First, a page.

16 February 2008


I admit it freely: I am addicted to iTunes and my iPod.  I used to buy an album and rush to play it on a discman or a shelf player; whatever was the quickest way of getting to listen to the music.  Now, the first thing I do is import the album into iTunes so I can play it on my iPod.  Sure, I could play it on my CD player and get to hear it quicker.  There's something about actually seeing the songs catalogued that help cement the idea of new ownership, though.  Plus, the iPod frees me up entirely; I can listen to a new album while doing the dishes.  No one else has to hear the music, and I don't have to hear anyone else.  Everyone wins!

One of the appeals of the iTunes store is the free Single of the Week.  Oftentimes, the Single of the Week is accompanied by a Discovery Download and a free Hispanic/Latin track, too.  Granted, they are pre-selected by iTunes and not all of them have been interesting.  The Hispanic/Latin tracks, though, generally tend to be fun (even if I have no idea what the lyrics are).  It's nice to diversify, if nothing else.

Beyond music, there are the podcasts.  Podcasts are great, because they're free.  Sure, many are too amateur-ish and can be grating.  Sifting through them can yield some gems, though.  Each month, I highly anticipate the new episode of HealthTalk: Crohn's Disease, from which I have learned much about my condition and the work being done to help those of us with it.  On a weekly basis, I find myself enjoying Sex Is Fun, which is partly a sex ed. series and partly talk radio with fairly entertaining speakers.  Between learning about the dangers of phalates and laughing frequently, it doesn't matter that most of what they're discussing hasn't and probably won't ever really be part of my life.  Lately, I have also discovered Wine for Newbies, each episode of which is designed to educate the listener on a different subject of wine.  The host may lack charisma, but the information seems good and I do feel I've learned things about a topic I find interesting.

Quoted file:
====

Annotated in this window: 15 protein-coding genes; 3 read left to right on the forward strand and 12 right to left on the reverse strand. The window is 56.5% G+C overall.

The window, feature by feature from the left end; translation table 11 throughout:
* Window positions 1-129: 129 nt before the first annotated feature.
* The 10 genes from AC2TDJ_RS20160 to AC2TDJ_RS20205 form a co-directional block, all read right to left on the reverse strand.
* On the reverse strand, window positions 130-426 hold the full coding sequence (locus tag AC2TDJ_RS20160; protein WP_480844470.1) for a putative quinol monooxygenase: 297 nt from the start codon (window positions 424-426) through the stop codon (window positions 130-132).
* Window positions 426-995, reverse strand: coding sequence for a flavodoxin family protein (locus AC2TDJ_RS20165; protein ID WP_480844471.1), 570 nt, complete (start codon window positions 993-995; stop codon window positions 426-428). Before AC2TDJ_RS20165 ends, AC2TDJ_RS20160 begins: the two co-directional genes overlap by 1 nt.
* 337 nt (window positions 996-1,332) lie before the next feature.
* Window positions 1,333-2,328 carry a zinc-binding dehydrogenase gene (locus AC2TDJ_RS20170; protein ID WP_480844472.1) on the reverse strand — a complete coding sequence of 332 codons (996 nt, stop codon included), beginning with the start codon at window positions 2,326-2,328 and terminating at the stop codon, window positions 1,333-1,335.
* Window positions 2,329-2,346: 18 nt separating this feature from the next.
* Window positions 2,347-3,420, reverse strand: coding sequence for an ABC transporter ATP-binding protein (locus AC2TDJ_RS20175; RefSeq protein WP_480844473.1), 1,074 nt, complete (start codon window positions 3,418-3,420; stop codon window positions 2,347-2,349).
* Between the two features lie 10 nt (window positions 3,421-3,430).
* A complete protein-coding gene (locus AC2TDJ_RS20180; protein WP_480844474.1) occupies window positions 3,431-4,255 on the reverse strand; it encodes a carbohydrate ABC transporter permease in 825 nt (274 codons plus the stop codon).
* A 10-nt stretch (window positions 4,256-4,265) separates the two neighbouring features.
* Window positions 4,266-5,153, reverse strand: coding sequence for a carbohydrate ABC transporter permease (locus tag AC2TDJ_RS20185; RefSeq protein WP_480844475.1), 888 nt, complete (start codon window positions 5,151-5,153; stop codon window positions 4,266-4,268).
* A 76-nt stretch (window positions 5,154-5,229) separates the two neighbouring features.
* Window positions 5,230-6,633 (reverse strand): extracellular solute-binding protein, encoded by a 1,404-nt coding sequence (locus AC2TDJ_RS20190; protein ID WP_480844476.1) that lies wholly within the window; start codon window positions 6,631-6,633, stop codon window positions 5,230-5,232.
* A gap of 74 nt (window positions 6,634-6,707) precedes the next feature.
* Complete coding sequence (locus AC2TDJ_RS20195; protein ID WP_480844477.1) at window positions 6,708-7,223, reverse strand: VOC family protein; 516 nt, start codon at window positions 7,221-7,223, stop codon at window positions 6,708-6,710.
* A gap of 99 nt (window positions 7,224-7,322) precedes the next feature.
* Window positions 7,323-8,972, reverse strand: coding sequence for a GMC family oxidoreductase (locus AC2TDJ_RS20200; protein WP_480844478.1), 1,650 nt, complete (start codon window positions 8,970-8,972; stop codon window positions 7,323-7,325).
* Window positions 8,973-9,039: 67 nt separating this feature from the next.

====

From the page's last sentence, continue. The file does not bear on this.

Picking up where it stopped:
I am not a big fan of watching movies or TV shows on the iPod; I figure I own an HDTV for a reason.  Still, I readily confess to enjoying a video podcast I found a couple of months ago, Vintage Tooncast, which presents public domain cartoons from the 1930s and 1940s.  Predominantly, the 'toons are WWII-era propaganda, though I was thrilled to discover that they not only included all seventeen of the Fleischer studio Superman cartoons, but at Christmastime, they included Christmas Comes But Once a Year, my brother's favorite Yuletide 'toon.  It was nice being able to play that for him at Christmas this past year.

Another video podcast I greatly enjoy is The Midwest Teen Sex Show.  No, it's not going to get anyone arrested.  It's a very comical sex ed. series targeted at a younger demographic that has questions, and few trustworthy sources of answers.  I already know everything they're teaching, but it's too funny to not watch.  Besides, as I already stated, it's free.  It's hard to pass up free entertainment.